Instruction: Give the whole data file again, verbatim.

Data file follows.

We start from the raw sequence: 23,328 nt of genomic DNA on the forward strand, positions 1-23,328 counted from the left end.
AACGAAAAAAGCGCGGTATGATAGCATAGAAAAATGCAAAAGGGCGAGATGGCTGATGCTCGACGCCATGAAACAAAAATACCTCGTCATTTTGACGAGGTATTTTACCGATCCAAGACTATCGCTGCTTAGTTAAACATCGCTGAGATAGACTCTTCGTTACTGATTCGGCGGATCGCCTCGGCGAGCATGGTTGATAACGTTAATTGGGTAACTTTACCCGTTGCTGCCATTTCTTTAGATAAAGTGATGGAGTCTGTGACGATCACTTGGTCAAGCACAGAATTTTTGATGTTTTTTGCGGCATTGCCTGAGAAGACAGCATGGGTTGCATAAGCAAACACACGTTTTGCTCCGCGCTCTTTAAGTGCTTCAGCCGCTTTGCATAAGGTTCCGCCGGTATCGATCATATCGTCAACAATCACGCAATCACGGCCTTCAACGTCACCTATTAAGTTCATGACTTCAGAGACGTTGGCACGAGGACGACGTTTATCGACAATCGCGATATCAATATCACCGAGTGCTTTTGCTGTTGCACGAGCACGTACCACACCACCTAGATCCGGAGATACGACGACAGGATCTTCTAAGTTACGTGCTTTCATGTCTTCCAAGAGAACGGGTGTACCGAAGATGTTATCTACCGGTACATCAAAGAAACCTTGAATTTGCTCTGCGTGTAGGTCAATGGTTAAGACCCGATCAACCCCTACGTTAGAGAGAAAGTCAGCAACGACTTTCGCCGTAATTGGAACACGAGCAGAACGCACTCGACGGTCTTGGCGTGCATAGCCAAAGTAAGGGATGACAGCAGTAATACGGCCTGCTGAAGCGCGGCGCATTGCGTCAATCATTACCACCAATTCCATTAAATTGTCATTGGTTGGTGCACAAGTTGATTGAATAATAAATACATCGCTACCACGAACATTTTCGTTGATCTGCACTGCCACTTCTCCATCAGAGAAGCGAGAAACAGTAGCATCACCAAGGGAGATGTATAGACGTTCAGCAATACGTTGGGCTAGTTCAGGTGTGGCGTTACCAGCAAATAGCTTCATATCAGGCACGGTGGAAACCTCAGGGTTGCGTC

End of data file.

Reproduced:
We start from the raw sequence: 23,328 nt of genomic DNA on the forward strand, positions 1-23,328 counted from the left end.
AACGAAAAAAGCGCGGTATGATAGCATAGAAAAATGCAAAAGGGCGAGATGGCTGATGCTCGACGCCATGAAACAAAAATACCTCGTCATTTTGACGAGGTATTTTACCGATCCAAGACTATCGCTGCTTAGTTAAACATCGCTGAGATAGACTCTTCGTTACTGATTCGGCGGATCGCCTCGGCGAGCATGGTTGATAACGTTAATTGGGTAACTTTACCCGTTGCTGCCATTTCTTTAGATAAAGTGATGGAGTCTGTGACGATCACTTGGTCAAGCACAGAATTTTTGATGTTTTTTGCGGCATTGCCTGAGAAGACAGCATGGGTTGCATAAGCAAACACACGTTTTGCTCCGCGCTCTTTAAGTGCTTCAGCCGCTTTGCATAAGGTTCCGCCGGTATCGATCATATCGTCAACAATCACGCAATCACGGCCTTCAACGTCACCTATTAAGTTCATGACTTCAGAGACGTTGGCACGAGGACGACGTTTATCGACAATCGCGATATCAATATCACCGAGTGCTTTTGCTGTTGCACGAGCACGTACCACACCACCTAGATCCGGAGATACGACGACAGGATCTTCTAAGTTACGTGCTTTCATGTCTTCCAAGAGAACGGGTGTACCGAAGATGTTATCTACCGGTACATCAAAGAAACCTTGAATTTGCTCTGCGTGTAGGTCAATGGTTAAGACCCGATCAACCCCTACGTTAGAGAGAAAGTCAGCAACGACTTTCGCCGTAATTGGAACACGAGCAGAACGCACTCGACGGTCTTGGCGTGCATAGCCAAAGTAAGGGATGACAGCAGTAATACGGCCTGCTGAAGCGCGGCGCATTGCGTCAATCATTACCACCAATTCCATTAAATTGTCATTGGTTGGTGCACAAGTTGATTGAATAATAAATACATCGCTACCACGAACATTTTCGTTGATCTGCACTGCCACTTCTCCATCAGAGAAGCGAGAAACAGTAGCATCACCAAGGGAGATGTATAGACGTTCAGCAATACGTTGGGCTAGTTCAGGTGTGGCGTTACCAGCAAATAGCTTCATATCAGGCACGGTGGAAACCTCAGGGTTGCGTC